Recall that *m* slots are available each week for both elective and semi-urgent surgeries. Therefore, when the number of 1-week semi-urgent slots waiting exceeds *m*, or when the sum of 1- and 2-week semi-urgent slots waiting exceeds 2*m*, the surplus semi-urgent slots are performed in overtime. Figure 2 shows how the number of slots performed in overtime is calculated. In our model, we take into account the overtime by including (high) costs for each overtime surgery slot. However, the slots performed in overtime do not affect the system state, as they have left the system in the subsequent week. Thus, the state space *A* of the system is described as follows:

The state space is depicted in Fig. 3. The areas *B*,*C* and *D* and the arrows correspond to the three different cases of handling the overtime slots (see also Fig. 2). For notational purposes, let

Now we define these transition probabilities for each *w*_{n}*A*.

If *w*1_{n}<*m* and *w*1_{n}+*w*2_{n}<2*m* then no slots are performed in overtime in week *n* and thus we have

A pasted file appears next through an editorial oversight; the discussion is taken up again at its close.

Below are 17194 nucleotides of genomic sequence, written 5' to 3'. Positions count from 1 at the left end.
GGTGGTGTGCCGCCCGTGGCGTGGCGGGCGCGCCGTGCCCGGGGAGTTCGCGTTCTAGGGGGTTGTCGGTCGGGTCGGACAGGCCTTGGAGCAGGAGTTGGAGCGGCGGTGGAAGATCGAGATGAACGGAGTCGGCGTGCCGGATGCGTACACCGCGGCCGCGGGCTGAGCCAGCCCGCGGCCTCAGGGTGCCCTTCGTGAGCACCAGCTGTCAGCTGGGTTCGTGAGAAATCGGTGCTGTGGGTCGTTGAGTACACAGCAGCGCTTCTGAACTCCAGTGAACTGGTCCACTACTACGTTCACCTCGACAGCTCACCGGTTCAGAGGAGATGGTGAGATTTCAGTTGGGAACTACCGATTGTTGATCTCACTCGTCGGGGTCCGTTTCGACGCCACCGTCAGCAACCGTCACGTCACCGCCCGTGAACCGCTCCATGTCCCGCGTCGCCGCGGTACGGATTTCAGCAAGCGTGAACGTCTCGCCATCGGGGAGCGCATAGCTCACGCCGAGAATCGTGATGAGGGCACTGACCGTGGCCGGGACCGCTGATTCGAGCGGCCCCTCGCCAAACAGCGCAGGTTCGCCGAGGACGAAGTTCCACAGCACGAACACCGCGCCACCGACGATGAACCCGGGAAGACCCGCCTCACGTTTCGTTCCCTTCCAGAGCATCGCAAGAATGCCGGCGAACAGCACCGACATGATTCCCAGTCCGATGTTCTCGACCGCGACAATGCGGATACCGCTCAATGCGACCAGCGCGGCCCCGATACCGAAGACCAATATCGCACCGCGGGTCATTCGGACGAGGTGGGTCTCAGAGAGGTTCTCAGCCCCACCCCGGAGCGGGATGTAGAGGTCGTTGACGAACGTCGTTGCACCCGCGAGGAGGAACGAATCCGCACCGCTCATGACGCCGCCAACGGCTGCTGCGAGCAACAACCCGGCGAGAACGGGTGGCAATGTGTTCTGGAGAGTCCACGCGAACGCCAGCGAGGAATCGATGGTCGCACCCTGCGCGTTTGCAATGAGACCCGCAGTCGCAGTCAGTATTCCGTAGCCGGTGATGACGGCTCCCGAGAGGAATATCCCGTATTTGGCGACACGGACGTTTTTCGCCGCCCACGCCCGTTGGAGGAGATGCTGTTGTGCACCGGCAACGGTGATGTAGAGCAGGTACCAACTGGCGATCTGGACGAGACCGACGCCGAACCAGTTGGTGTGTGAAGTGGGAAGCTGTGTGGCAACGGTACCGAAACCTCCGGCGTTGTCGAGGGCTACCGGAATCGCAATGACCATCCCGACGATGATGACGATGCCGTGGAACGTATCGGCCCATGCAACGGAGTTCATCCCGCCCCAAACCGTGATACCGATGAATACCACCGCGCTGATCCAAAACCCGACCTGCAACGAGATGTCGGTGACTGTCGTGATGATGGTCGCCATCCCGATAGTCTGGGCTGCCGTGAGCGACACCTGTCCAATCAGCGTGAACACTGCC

and is the number of canceled elective slots.

Now, assume that at the start of week *n* we have *w*1 1-week semi-urgent slots and *w*2 2-week semi-urgent slots waiting. If *w*=(*w*1,*w*2)*B* then some slots have to be performed in overtime as explained above. Thus, according to the overtime policy depicted in Fig. 2, the next state is given by *w*1_{n}=*w*1, *w*2_{n}=2*m*−*w*1_{n}, a point on the boundary between *A* and *B*, as pointed out with arrows in Fig. 3. Including this into transition probabilities, we derive

Analogously, if at the start of week *n* the number of waiting semi-urgent slots is described by *w**C*, then the next state is *w*_{n}=(*m*,*m*), and thus the transition probabilities for this state are given by

Finally, *w**D* will result in the state with *w*1_{n}=*m*, and we obtain

Note that (*R*1_{n}≤*x*)=(*R*2_{n}≤*x*)=0 if *x*<0.

The performance measures that were introduced for the queuing model are calculated on a weekly basis. Given the state *w*_{n}=(*w*1_{n},*w*2_{n}) and action *a*, the number of unused reserved semi-urgent slots and the number of canceled electives can be established as follows: